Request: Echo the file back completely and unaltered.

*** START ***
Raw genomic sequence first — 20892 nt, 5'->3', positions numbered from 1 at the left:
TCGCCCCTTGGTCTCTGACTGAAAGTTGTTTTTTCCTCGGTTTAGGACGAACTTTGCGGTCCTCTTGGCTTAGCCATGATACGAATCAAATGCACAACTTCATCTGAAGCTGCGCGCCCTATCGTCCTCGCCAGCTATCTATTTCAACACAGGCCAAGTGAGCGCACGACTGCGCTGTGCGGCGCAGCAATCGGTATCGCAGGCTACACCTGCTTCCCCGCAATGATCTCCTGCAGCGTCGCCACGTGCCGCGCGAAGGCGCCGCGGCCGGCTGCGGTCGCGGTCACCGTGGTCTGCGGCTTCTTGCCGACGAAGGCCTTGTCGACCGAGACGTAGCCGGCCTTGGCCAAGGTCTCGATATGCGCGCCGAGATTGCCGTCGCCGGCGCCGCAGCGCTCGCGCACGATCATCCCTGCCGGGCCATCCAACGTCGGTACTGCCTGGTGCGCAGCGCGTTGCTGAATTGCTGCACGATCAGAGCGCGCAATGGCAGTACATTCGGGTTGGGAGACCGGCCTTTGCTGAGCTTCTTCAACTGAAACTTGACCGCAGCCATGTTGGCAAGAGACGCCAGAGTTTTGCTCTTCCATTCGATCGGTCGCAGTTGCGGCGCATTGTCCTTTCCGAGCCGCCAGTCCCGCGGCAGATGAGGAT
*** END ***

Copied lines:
Raw genomic sequence first — 20892 nt, 5'->3', positions numbered from 1 at the left:
TCGCCCCTTGGTCTCTGACTGAAAGTTGTTTTTTCCTCGGTTTAGGACGAACTTTGCGGTCCTCTTGGCTTAGCCATGATACGAATCAAATGCACAACTTCATCTGAAGCTGCGCGCCCTATCGTCCTCGCCAGCTATCTATTTCAACACAGGCCAAGTGAGCGCACGACTGCGCTGTGCGGCGCAGCAATCGGTATCGCAGGCTACACCTGCTTCCCCGCAATGATCTCCTGCAGCGTCGCCACGTGCCGCGCGAAGGCGCCGCGGCCGGCTGCGGTCGCGGTCACCGTGGTCTGCGGCTTCTTGCCGACGAAGGCCTTGTCGACCGAGACGTAGCCGGCCTTGGCCAAGGTCTCGATATGCGCGCCGAGATTGCCGTCGCCGGCGCCGCAGCGCTCGCGCACGATCATCCCTGCCGGGCCATCCAACGTCGGTACTGCCTGGTGCGCAGCGCGTTGCTGAATTGCTGCACGATCAGAGCGCGCAATGGCAGTACATTCGGGTTGGGAGACCGGCCTTTGCTGAGCTTCTTCAACTGAAACTTGACCGCAGCCATGTTGGCAAGAGACGCCAGAGTTTTGCTCTTCCATTCGATCGGTCGCAGTTGCGGCGCATTGTCCTTTCCGAGCCGCCAGTCCCGCGGCAGATGAGGAT